Google Forms for Tests
It sounds good. It sounds effective, so what’s the issue. It’s just not the easiest way to make an online quiz. Edmodo has a feature, Schoology has a feature (that is really good by the way) and there are others out there that will let you create a quiz easily and distribute it effectively. For the LMS, when you give a quiz you can add a time limit, then the quiz expires and they can’t take it again. Not on Google Apps. There is no time limit, they can take it as many times as they want. Anyone can copy the link and share it with their peers, not on an LMS. Those links are specific to those classes. Also, in most LMS platforms you can randomize questions, answers to help cut down on cheating.

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Again, on paper it sounds great to use Google Apps to make test, and in reality it’s not that bad, but when you have something else that can do it better and it handles assignments as well? I think you see where I’m going.

Google Sites is NOT better
Google Sites can allow you to create a classroom website and it can look good, but you won’t have the functionality that an LMS has. You can post assignments and even create a way for students to submit them, but you won’t be able to organize them as well. On top of that the time you will spend on creating the site will be a lot more than just signing up for Edmodo or Schoology. With the LMS you have access and can focus on the content (the most important thing here) as opposed to puzzling over how to add a certain feature and make it work well.

Google is better at communication than an LMS
Well . . . this is probably true. Google chat, Hangouts (for students 13 and over) and Gmail are all quite effective and make it easier to reach out to your students. However, keeping all that organized is not the easiest task; especially if you teach 100 or more students. Keeping up with all that communication can be troublesome. An LMS on the other hand will keep that organized for you by class and in chronological order.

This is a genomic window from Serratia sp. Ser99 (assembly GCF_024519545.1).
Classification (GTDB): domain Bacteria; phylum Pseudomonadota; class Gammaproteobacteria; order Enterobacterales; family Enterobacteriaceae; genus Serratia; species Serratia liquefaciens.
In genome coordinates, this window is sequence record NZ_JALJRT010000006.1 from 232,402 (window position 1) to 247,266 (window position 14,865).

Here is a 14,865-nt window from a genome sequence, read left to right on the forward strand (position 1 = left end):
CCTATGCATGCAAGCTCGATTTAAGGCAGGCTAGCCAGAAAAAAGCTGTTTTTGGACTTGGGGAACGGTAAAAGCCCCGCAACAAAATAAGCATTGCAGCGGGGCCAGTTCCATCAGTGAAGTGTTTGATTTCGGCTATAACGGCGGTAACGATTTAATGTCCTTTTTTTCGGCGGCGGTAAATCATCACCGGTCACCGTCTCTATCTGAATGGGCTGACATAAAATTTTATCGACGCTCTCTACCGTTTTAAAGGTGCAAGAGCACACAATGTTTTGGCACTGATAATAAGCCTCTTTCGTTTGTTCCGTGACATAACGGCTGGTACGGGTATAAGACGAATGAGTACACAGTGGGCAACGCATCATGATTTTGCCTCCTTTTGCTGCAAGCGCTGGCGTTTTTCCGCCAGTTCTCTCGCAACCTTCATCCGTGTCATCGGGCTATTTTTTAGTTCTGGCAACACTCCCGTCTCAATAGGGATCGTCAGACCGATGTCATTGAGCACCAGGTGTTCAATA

Even if Google is better, it’s not enough of a reason to dump or not consider using an LMS.

Wrapping it up
Let me be clear here folks. I am not saying this is an either-or argument. I am not saying that if you have Google Apps for Education you can’t use Edmodo, nor the opposite. On the contrary, I think they compliment each other quite well. I find that working with Google Apps and with Edmodo brings the best out of both. Google apps is pretty darn good at creating and sharing and Edmodo is pretty darn good at organizing and keeping track of it all by class and student.

The question my colleague asked is a good one. We should all question the services that our school is making us use from time to time, but in this case I feel that the LMS with Google Apps is a match made in heaven (well Silicon Valley at least).

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About Patrick Cauley

I teach middle school technology and love to play around with tech and teach students and colleagues alike. You can read my blog at www.itbabble.com
This entry was posted in Opinion, Patrick Cauley and tagged , . Bookmark the permalink.